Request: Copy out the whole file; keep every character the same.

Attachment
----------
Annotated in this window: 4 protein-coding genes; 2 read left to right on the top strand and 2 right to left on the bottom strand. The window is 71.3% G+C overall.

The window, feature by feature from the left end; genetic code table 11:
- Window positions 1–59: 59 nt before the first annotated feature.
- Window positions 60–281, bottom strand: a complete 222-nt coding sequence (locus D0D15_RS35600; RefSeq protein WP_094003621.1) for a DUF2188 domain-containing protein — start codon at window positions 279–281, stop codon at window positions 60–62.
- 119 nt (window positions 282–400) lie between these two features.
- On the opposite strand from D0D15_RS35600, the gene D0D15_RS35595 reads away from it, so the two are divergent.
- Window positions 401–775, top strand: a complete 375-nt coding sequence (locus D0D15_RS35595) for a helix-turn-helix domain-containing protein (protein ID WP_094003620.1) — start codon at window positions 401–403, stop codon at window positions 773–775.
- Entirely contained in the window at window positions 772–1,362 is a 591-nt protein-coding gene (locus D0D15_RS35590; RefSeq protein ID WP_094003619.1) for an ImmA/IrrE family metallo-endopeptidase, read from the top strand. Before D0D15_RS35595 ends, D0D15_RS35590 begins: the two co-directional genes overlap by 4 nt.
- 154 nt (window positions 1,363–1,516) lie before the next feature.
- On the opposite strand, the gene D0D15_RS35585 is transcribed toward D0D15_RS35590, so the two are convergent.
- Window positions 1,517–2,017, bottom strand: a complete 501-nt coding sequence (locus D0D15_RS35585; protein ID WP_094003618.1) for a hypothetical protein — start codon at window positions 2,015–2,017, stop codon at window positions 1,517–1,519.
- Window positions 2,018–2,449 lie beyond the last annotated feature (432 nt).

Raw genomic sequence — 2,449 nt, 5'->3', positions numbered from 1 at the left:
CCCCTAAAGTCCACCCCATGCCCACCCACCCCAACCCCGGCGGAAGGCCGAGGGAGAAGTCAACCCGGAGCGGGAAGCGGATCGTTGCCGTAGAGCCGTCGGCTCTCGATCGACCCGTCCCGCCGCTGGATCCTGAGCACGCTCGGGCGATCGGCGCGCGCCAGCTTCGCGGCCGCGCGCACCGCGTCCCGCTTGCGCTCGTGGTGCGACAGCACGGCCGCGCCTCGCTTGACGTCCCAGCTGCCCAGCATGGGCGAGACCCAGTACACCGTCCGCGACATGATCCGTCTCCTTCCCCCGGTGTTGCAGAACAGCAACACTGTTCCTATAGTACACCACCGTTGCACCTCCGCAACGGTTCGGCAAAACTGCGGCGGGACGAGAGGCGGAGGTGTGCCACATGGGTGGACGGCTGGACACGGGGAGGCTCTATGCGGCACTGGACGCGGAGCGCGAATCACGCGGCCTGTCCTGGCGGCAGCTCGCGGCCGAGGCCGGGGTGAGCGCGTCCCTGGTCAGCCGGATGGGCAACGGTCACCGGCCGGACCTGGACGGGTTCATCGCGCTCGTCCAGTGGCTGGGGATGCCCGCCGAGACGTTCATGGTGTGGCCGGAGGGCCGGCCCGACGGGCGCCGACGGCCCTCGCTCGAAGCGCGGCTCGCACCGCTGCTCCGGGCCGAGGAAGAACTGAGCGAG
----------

Annotated in this window: 4 protein-coding genes; 2 read left to right on the top strand and 2 right to left on the bottom strand. The window is 71.3% G+C overall.

The window, feature by feature from the left end; genetic code table 11:
- Window positions 1–59: 59 nt before the first annotated feature.
- Window positions 60–281, bottom strand: a complete 222-nt coding sequence (locus D0D15_RS35600; RefSeq protein WP_094003621.1) for a DUF2188 domain-containing protein — start codon at window positions 279–281, stop codon at window positions 60–62.
- 119 nt (window positions 282–400) lie between these two features.
- On the opposite strand from D0D15_RS35600, the gene D0D15_RS35595 reads away from it, so the two are divergent.
- Window positions 401–775, top strand: a complete 375-nt coding sequence (locus D0D15_RS35595) for a helix-turn-helix domain-containing protein (protein ID WP_094003620.1) — start codon at window positions 401–403, stop codon at window positions 773–775.
- Entirely contained in the window at window positions 772–1,362 is a 591-nt protein-coding gene (locus D0D15_RS35590; RefSeq protein ID WP_094003619.1) for an ImmA/IrrE family metallo-endopeptidase, read from the top strand. Before D0D15_RS35595 ends, D0D15_RS35590 begins: the two co-directional genes overlap by 4 nt.
- 154 nt (window positions 1,363–1,516) lie before the next feature.
- On the opposite strand, the gene D0D15_RS35585 is transcribed toward D0D15_RS35590, so the two are convergent.
- Window positions 1,517–2,017, bottom strand: a complete 501-nt coding sequence (locus D0D15_RS35585; protein ID WP_094003618.1) for a hypothetical protein — start codon at window positions 2,015–2,017, stop codon at window positions 1,517–1,519.
- Window positions 2,018–2,449 lie beyond the last annotated feature (432 nt).

Raw genomic sequence — 2,449 nt, 5'->3', positions numbered from 1 at the left:
CCCCTAAAGTCCACCCCATGCCCACCCACCCCAACCCCGGCGGAAGGCCGAGGGAGAAGTCAACCCGGAGCGGGAAGCGGATCGTTGCCGTAGAGCCGTCGGCTCTCGATCGACCCGTCCCGCCGCTGGATCCTGAGCACGCTCGGGCGATCGGCGCGCGCCAGCTTCGCGGCCGCGCGCACCGCGTCCCGCTTGCGCTCGTGGTGCGACAGCACGGCCGCGCCTCGCTTGACGTCCCAGCTGCCCAGCATGGGCGAGACCCAGTACACCGTCCGCGACATGATCCGTCTCCTTCCCCCGGTGTTGCAGAACAGCAACACTGTTCCTATAGTACACCACCGTTGCACCTCCGCAACGGTTCGGCAAAACTGCGGCGGGACGAGAGGCGGAGGTGTGCCACATGGGTGGACGGCTGGACACGGGGAGGCTCTATGCGGCACTGGACGCGGAGCGCGAATCACGCGGCCTGTCCTGGCGGCAGCTCGCGGCCGAGGCCGGGGTGAGCGCGTCCCTGGTCAGCCGGATGGGCAACGGTCACCGGCCGGACCTGGACGGGTTCATCGCGCTCGTCCAGTGGCTGGGGATGCCCGCCGAGACGTTCATGGTGTGGCCGGAGGGCCGGCCCGACGGGCGCCGACGGCCCTCGCTCGAAGCGCGGCTCGCACCGCTGCTCCGGGCCGAGGAAGAACTGAGCGAG